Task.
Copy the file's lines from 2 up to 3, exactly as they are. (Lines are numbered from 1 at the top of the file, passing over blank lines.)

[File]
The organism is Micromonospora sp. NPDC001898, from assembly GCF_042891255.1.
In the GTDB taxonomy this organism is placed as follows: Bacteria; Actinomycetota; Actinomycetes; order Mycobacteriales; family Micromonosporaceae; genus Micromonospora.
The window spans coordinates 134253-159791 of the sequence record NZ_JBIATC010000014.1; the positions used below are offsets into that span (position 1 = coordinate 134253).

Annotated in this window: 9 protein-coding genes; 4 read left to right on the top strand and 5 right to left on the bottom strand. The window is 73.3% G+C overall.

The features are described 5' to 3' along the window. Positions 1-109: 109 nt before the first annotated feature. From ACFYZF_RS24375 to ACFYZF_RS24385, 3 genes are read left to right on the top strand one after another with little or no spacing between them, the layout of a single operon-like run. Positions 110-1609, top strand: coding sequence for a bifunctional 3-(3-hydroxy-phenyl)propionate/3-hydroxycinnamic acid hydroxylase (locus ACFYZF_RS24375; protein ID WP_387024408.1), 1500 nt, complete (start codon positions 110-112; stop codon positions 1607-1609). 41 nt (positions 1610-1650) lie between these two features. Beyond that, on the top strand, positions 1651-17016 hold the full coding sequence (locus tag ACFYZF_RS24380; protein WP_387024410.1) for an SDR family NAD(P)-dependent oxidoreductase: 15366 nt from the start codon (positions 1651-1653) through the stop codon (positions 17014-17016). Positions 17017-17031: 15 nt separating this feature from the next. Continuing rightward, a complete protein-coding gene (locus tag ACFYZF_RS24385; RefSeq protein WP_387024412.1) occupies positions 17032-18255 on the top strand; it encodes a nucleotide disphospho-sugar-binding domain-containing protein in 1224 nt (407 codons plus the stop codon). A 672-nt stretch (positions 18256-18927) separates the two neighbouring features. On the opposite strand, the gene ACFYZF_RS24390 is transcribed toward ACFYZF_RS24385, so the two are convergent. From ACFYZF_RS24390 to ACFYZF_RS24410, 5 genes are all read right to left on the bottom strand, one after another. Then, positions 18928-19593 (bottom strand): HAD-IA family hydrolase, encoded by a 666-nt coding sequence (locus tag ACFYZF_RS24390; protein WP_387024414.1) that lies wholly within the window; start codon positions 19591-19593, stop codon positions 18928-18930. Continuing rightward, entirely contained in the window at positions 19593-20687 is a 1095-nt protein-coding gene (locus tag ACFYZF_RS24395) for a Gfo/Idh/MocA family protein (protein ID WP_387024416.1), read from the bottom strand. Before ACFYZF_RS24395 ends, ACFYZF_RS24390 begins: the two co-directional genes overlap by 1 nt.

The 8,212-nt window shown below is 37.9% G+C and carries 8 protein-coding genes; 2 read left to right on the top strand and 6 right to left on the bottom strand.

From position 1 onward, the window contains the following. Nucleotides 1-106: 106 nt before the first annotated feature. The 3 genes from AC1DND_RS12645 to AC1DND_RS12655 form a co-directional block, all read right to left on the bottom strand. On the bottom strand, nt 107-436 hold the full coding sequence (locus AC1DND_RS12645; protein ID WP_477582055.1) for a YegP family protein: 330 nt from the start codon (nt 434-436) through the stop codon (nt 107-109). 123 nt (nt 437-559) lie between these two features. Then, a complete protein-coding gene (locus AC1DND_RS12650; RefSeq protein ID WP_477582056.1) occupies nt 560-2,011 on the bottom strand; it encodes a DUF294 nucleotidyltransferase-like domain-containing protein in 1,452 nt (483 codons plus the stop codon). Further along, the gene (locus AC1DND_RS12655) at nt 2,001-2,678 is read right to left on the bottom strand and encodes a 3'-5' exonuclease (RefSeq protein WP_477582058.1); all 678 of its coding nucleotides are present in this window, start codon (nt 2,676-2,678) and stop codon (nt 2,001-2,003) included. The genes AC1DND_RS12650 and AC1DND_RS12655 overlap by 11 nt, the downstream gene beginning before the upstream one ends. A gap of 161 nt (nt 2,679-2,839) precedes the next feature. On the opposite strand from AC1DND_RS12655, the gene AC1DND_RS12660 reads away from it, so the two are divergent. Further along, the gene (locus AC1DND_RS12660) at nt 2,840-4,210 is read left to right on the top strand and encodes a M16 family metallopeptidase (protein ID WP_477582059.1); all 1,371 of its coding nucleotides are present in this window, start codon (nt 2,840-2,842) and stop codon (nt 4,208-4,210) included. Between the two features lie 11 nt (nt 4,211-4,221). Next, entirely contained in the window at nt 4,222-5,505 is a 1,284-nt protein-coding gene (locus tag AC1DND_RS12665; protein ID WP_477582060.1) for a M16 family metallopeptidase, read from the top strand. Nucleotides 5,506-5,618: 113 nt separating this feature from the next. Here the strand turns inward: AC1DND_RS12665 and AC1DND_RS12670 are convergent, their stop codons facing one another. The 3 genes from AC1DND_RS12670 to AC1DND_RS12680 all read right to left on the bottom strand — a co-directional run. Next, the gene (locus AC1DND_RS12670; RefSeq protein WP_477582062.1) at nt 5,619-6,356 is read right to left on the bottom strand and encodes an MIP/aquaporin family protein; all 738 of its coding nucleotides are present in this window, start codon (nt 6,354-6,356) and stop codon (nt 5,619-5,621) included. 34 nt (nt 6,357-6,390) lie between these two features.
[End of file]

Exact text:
In the GTDB taxonomy this organism is placed as follows: Bacteria; Actinomycetota; Actinomycetes; order Mycobacteriales; family Micromonosporaceae; genus Micromonospora.
The window spans coordinates 134253-159791 of the sequence record NZ_JBIATC010000014.1; the positions used below are offsets into that span (position 1 = coordinate 134253).